New York has arrived as the leading state seeking to protect its attorneys and litigants by requiring training that will educate lawyers on, for instance, phishing scams, hacking, and cybersecurity insurance, as well as ways to minimize the likelihood of attorneys becoming the subject to such nefarious schemes. Learning to protect against such fraud could save an attorney hundreds of thousands of dollars in damages and minimize potential firm or client data loss. Thus, effective July 1, 2023, New York will become the first state in the United States to require attorneys to complete at least one credit of cybersecurity, privacy and data protection training as part of their continuing legal education requirements.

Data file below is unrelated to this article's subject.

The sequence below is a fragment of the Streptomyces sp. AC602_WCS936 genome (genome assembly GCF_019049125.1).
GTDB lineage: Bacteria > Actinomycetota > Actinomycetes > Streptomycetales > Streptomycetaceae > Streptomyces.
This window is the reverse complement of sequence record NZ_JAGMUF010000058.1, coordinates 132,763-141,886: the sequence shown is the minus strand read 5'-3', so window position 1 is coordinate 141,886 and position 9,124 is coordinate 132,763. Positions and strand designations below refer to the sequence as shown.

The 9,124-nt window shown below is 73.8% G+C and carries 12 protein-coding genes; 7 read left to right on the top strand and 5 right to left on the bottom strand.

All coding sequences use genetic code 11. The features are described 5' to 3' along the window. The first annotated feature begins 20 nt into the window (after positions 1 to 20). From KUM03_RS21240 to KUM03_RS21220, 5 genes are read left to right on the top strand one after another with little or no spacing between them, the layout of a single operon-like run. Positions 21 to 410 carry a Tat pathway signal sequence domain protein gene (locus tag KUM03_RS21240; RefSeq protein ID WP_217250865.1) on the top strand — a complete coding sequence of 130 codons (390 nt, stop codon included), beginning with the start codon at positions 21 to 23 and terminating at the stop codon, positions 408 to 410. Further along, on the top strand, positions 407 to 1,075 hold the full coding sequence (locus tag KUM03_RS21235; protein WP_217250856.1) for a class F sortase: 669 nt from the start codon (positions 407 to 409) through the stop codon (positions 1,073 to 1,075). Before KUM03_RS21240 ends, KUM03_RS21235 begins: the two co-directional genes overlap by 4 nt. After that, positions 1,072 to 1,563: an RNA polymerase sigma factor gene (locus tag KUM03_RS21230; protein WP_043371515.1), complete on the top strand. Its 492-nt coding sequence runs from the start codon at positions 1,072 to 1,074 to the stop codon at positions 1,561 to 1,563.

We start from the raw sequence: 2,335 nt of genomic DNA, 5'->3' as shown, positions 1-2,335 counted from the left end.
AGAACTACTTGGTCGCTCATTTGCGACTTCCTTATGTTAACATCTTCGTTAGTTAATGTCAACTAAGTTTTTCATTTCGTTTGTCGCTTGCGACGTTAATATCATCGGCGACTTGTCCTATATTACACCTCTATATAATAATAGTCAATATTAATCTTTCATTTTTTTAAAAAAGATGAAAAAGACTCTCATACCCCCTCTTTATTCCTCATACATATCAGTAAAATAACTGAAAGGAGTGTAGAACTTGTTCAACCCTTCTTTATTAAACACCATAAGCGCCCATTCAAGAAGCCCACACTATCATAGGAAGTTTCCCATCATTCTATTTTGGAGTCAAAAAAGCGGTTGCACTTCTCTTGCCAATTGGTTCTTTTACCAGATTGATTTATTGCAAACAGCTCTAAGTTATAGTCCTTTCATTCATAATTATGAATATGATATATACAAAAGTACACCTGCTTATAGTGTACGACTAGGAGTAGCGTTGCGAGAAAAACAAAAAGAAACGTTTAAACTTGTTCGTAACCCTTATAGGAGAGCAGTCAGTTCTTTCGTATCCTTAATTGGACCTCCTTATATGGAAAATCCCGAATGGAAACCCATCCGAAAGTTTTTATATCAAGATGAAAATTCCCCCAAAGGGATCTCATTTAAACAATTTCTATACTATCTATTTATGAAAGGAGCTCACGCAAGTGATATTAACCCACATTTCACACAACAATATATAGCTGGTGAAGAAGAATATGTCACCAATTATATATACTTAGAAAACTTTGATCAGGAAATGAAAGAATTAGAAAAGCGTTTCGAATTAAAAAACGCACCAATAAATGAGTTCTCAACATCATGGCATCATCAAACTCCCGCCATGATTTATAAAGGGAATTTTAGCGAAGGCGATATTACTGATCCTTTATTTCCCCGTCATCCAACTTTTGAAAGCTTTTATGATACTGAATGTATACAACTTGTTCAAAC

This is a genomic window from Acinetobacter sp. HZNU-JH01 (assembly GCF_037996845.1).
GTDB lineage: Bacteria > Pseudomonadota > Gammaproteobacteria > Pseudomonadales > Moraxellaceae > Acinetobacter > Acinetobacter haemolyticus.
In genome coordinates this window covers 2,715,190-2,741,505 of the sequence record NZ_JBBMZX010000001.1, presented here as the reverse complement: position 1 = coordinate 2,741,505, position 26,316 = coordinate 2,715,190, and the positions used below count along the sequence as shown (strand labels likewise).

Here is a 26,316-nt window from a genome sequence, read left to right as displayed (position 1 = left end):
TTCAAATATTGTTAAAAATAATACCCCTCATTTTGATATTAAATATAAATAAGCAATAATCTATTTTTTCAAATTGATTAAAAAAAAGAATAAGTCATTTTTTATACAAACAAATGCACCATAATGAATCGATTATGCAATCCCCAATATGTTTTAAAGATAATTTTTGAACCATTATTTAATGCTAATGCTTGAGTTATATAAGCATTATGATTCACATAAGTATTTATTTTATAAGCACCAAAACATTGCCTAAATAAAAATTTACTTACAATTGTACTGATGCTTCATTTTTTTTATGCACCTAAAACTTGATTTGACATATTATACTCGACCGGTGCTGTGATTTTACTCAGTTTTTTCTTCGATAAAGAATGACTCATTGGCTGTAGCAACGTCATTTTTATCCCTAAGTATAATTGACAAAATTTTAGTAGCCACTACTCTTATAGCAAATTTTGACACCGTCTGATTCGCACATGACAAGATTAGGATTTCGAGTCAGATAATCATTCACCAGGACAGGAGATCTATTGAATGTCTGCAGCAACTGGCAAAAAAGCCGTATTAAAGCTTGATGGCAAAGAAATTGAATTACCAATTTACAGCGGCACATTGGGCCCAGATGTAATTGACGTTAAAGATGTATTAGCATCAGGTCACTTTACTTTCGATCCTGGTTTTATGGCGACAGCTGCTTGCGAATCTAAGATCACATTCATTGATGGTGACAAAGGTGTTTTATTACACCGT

There are very few reported New York state cases where parties have sued seeking to recover damages for a cyber-attack. That may be because the economic loss to an individual person or entity is not very great, the expense to prosecute such a litigation with experts is too high, the facts do not work within the paradigms of traditional causes of action, relief was obtained through the banks involved or governmental authorities, or cyber-security insurance reimbursed the client or attorney for its losses. Nonetheless, highlighted below are a few decisions providing a roadmap of what can be pleaded in an attempt to recover damages for a cyber event.